Bowling ball launcher

In the midst of preparations for Maker Faire's chain reaction collective build, we've been tinkering with various ways of having a grandiose finale to the whole shebang, one that would pack a lot of impact, while still being faithful to the materials and aesthetic of the rest of the activity (cardboard, paper, home-made contraptions, household items, etc.). After several ideas and prototypes, we settled on an awesome ping-pong ball launcher, powered by a falling bowling ball. This short video documents some of our prototyping process, as well as the fun we have while developing ideas!


Laser Cutting Experiments

Laser cutting

In the last couple of weeks, I have spent many evenings playing around with our new laser cutter in the learning studio. So far I have not started any big projects, but just enjoyed the opportunity to work with such different materials on the same machine. It's astonishing how the cutter can produce acrylic gears, colorful fabric designs, etchings in a mirror surface, fragile paper ornaments, or wood cut-outs (more in this Sample Gallery).

The image to the left shows quick 10 minute clip art designs we used to test materials, below is an example of a bigger project by Kristina Larsen. She just started  to use the laser cutter with Adobe Illustrator for her artwork.

"I've been wanting to do something with this design for a long time. The black felt is made of polyester and the rest is a slightly thinner rayon/wool blend. The non-synthetic felt looks and feels much nicer, so I plan to swap out the black with the good stuff in dark brown. Once it's all together I'll attach it to a backing material, probably fabric.

I find the process of fitting the pieces together immensely satisfying, like working on a squishy jigsaw puzzle. I'm also happy with the combination of precision cuts and organic lines, and that I've managed to use computer and laser cutter to make something warm and handmade feeling."

Felt mosaic


Shih Chieh Huang's "Organic concept" installation

Visiting artist Shih Chieh Haung ("CJ") spent last week here at the Exploratorium, researching possible collaborations, sharing his wonderful work with the staff, and generally having a good time. On his last day, we convinced him to make one of his "organic concept" installations on the museum floor. These are incredibly evocative and fun, but the execution is surprisingly simple!

All we needed to make it happen were a box fan, some painter's tarp (which is a really thin, long sheet of plastic), and a couple of bungee cords. One end of the tarp roll gets secured over the box fan, then the fan is turned on, and the ends of the tarp are knotted together at regular intervals. The organic shape that results was an amazing draw, and it came together in less than 20 minutes! Of course visitors (especially children) attacked it immediately, but it was also really nice to see the Exploratorium staff come out of their hiding holes and start playing with it as well.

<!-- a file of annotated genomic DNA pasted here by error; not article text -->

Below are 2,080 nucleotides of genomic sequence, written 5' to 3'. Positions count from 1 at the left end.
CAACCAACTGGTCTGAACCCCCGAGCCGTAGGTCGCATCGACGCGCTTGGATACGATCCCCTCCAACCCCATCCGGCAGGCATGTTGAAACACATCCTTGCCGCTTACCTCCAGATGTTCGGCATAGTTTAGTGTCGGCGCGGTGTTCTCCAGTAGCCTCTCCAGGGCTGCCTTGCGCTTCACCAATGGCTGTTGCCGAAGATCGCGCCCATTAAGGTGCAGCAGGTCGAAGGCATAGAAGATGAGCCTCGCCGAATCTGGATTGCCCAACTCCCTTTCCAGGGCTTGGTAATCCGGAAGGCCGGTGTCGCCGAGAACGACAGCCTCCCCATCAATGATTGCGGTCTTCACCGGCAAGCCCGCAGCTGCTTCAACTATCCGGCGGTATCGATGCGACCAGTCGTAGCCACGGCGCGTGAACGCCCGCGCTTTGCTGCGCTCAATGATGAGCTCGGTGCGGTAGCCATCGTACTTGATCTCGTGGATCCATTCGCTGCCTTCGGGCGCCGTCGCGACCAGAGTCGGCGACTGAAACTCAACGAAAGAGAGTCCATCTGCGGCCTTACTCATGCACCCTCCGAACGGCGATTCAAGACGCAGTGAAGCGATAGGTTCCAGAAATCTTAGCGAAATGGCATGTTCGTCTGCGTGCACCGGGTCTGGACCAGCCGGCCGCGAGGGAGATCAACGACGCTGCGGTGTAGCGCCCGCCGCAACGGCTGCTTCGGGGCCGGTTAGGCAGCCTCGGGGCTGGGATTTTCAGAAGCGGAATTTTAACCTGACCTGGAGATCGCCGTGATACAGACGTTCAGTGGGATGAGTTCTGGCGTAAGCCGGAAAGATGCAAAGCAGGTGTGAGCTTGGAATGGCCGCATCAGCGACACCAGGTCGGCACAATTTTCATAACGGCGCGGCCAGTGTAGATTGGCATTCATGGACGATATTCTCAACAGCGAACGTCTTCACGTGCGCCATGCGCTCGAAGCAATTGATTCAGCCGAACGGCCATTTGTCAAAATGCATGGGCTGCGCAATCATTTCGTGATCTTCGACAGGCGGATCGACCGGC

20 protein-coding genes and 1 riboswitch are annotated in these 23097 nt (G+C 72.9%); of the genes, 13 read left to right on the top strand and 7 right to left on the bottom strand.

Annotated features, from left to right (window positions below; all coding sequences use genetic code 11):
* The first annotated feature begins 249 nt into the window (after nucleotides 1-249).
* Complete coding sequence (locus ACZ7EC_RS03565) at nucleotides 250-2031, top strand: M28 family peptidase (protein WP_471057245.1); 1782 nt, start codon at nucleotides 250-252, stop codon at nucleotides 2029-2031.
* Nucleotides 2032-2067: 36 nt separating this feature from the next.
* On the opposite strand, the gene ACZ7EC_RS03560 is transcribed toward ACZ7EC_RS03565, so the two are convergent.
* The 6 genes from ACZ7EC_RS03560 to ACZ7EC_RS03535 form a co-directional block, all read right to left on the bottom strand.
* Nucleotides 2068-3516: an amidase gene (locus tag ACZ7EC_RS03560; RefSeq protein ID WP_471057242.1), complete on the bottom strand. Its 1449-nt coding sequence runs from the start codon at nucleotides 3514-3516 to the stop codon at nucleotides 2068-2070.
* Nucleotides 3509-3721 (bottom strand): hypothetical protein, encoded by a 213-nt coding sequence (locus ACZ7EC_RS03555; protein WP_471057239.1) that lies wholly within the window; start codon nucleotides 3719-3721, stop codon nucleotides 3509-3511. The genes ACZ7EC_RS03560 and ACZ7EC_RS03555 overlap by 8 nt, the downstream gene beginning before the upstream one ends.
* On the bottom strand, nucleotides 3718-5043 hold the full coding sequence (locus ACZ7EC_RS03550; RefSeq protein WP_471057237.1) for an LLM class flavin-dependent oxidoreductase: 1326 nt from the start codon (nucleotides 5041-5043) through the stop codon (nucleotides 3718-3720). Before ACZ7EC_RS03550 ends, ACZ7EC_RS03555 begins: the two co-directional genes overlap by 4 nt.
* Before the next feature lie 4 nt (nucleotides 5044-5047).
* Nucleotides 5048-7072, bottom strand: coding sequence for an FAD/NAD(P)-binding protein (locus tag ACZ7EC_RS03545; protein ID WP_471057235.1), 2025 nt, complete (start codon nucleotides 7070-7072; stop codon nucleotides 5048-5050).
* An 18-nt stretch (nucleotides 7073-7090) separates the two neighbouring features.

Another great advantage of this construction is the the inevitable holes and ruptures that happen can be immediately repaired by simply tying another knot! So, what we thought would last only a few minutes, ended up providing a couple of hours of solid enjoyment and wonder to many people.


Chain reaction videos: explainer style!

As promised, here are two videos showing the contraptions built by the explainers during their training with us. Cool stuff!


Chain Reaction training

In preparation for the upcoming Maker Faire booth, in which we will be hosting a community-built chain reaction event, we had the pleasure of trying out the activity with the Exploratorium explainers. Due to their busy schedule and the need to have the museum floor staffed, we had to split the workshop in two days, with half the explainers doing the activity on one day, and the other half on the next.

In this activity, we will ask participants to build a section of a collective chain reaction; each section will then join with and trigger the next one, so that at the end of a building session, we will be able to set the contraption off at one end, and it will work its way (flawlessly, I'm sure!) to the end.

As always, the depth of thought and care that this group of educators brings to any activity they participate in shined through, both in the actual construction of the chain reaction elements, and in the discussion we had afterwards.

Now we are definitely looking forward to Maker Faire in a month!

Here are some photographs from both days:

Chain reaction day 1

Click image for Day 1 gallery!

Chain reaction day 1

Click image for Day 2 gallery!